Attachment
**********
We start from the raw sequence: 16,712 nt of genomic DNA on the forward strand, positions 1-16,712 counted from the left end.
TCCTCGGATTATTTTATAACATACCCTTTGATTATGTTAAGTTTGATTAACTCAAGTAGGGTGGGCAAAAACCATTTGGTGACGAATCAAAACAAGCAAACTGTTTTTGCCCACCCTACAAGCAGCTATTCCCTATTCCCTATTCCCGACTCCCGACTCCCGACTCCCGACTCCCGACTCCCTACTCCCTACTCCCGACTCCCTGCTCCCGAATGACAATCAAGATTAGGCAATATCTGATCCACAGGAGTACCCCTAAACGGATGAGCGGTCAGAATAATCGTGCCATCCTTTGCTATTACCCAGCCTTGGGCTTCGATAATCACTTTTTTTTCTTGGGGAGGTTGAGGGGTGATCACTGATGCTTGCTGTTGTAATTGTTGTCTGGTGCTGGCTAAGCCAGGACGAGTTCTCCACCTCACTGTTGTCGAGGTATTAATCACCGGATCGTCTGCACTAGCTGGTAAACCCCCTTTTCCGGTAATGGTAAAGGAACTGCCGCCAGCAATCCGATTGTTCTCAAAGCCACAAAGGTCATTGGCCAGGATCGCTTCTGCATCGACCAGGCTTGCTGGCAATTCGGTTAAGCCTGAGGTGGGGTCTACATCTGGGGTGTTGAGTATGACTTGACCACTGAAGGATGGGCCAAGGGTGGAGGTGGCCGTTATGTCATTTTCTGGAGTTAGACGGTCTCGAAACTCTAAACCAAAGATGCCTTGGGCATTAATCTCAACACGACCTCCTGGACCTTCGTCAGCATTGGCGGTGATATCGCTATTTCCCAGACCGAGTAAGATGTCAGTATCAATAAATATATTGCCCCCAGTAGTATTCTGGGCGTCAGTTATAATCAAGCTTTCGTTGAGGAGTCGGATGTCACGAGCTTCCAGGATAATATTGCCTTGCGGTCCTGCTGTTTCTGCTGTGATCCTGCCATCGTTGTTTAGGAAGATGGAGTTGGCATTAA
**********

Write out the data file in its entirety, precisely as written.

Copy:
We start from the raw sequence: 16,712 nt of genomic DNA on the forward strand, positions 1-16,712 counted from the left end.
TCCTCGGATTATTTTATAACATACCCTTTGATTATGTTAAGTTTGATTAACTCAAGTAGGGTGGGCAAAAACCATTTGGTGACGAATCAAAACAAGCAAACTGTTTTTGCCCACCCTACAAGCAGCTATTCCCTATTCCCTATTCCCGACTCCCGACTCCCGACTCCCGACTCCCGACTCCCTACTCCCTACTCCCGACTCCCTGCTCCCGAATGACAATCAAGATTAGGCAATATCTGATCCACAGGAGTACCCCTAAACGGATGAGCGGTCAGAATAATCGTGCCATCCTTTGCTATTACCCAGCCTTGGGCTTCGATAATCACTTTTTTTTCTTGGGGAGGTTGAGGGGTGATCACTGATGCTTGCTGTTGTAATTGTTGTCTGGTGCTGGCTAAGCCAGGACGAGTTCTCCACCTCACTGTTGTCGAGGTATTAATCACCGGATCGTCTGCACTAGCTGGTAAACCCCCTTTTCCGGTAATGGTAAAGGAACTGCCGCCAGCAATCCGATTGTTCTCAAAGCCACAAAGGTCATTGGCCAGGATCGCTTCTGCATCGACCAGGCTTGCTGGCAATTCGGTTAAGCCTGAGGTGGGGTCTACATCTGGGGTGTTGAGTATGACTTGACCACTGAAGGATGGGCCAAGGGTGGAGGTGGCCGTTATGTCATTTTCTGGAGTTAGACGGTCTCGAAACTCTAAACCAAAGATGCCTTGGGCATTAATCTCAACACGACCTCCTGGACCTTCGTCAGCATTGGCGGTGATATCGCTATTTCCCAGACCGAGTAAGATGTCAGTATCAATAAATATATTGCCCCCAGTAGTATTCTGGGCGTCAGTTATAATCAAGCTTTCGTTGAGGAGTCGGATGTCACGAGCTTCCAGGATAATATTGCCTTGCGGTCCTGCTGTTTCTGCTGTGATCCTGCCATCGTTGTTTAGGAAGATGGAGTTGGCATTAA